We get a black cut to the Dragon Pit of King’s Landing, and there’s an ominous silence over the whole scene. Which given the tone set by Dany’s dramatic Season 7 entrance at the same location, it’s a nice touch to illustrate the lack of her presence over the city. The assembled lords and ladies of many of the major houses are here to decide what to do next. There’s lots of jokes and jibes back and forth, with Davos and Tyrion playing the refs. Which is kind of weird considering the whole thing is basically a hostage negotiation interlaced with a trial.
The real crux of the scene is of course who is crowned king, and it’s the moment where House Stark rips off the mask and punks everyone in the room. Bran the Broken, yes that’s his new title, is named king via a coalition of the assembled power-brokers. And not only does Gendry go along with it, but so does everyone else. They all just magically agree, and it gets even more irritating when Sansa puts her conditional support behind her brother, a condition that the North declares independence.
And this was the exact moment I just had to bang my head into my desk. All of the conflict and subterfuge that built up around the War of the Five Kings, and House Stark just YOLO’d their way to power, via a magic tree wizard. There’s currently tons of theories swimming around the internet over whether Bran actually wanted this or if he’s just a pawn of darker forces, but I’ll leave that examination for another time.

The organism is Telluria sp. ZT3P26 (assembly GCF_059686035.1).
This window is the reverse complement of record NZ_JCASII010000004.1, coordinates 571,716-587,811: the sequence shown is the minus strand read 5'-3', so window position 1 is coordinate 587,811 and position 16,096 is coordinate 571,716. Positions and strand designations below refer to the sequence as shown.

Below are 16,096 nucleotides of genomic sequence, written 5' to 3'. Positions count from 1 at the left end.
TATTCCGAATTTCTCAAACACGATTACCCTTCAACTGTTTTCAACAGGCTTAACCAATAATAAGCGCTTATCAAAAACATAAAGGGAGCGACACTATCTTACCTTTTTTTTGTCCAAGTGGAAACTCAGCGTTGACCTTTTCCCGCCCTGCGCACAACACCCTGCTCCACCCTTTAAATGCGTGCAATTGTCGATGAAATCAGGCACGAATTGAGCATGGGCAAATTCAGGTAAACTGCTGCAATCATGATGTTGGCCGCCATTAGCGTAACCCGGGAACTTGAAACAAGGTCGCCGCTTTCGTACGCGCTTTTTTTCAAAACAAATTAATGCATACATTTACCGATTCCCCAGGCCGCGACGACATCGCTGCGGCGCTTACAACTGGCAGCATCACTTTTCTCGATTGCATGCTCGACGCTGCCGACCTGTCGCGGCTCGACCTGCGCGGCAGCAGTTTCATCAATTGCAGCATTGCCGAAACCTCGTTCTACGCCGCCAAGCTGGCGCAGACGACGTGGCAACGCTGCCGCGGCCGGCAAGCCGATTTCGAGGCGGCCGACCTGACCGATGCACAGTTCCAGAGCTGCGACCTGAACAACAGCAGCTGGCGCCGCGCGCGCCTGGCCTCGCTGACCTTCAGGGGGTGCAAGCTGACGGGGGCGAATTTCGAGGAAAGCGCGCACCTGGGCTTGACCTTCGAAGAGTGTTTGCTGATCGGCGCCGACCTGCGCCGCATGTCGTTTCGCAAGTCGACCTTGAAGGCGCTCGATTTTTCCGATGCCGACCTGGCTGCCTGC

Point is this, the way in which this story turn was executed is one of the many things that completely ruin the intent of the ending for me. The entire idea of “breaking the wheel” is undermined if instead of jockeying for one chair, the Game is now about a literal seat at the table of who gets to vote. No problems with the underlying political drama have actually been solved.
And I get it, you wanted that bittersweet, “the Starks really were the heroes all along” ending. And we got that I guess, but it just didn’t feel like it was earned. I was having an emotional reaction to what was happening, but because the season hasn’t given the audience time to digest and process, and thus become attached, the only feeling I was left with was emptiness.
And we see first hand that House Stark played everyone and got what they wanted. Hell, it’s even hinted that Bran knew all of this was going to happen and it was all worth it, which is just insane. In fact the show probably just setup another series of secession wars when minor noble houses realize they can do the same thing House Stark just did. Or when anyone displays a modicum of intelligence and figures out that the psychic King Who Wheelied could have actually changed the course of events. And even though we know from our perspective that fate is set in stone, it’s hard to accept that the people in-universe go along with that. Are the average nobles of Westeros going to accept that as an explanation for why an entire city had to be burned? In the words of Bobby B, there’s a war coming.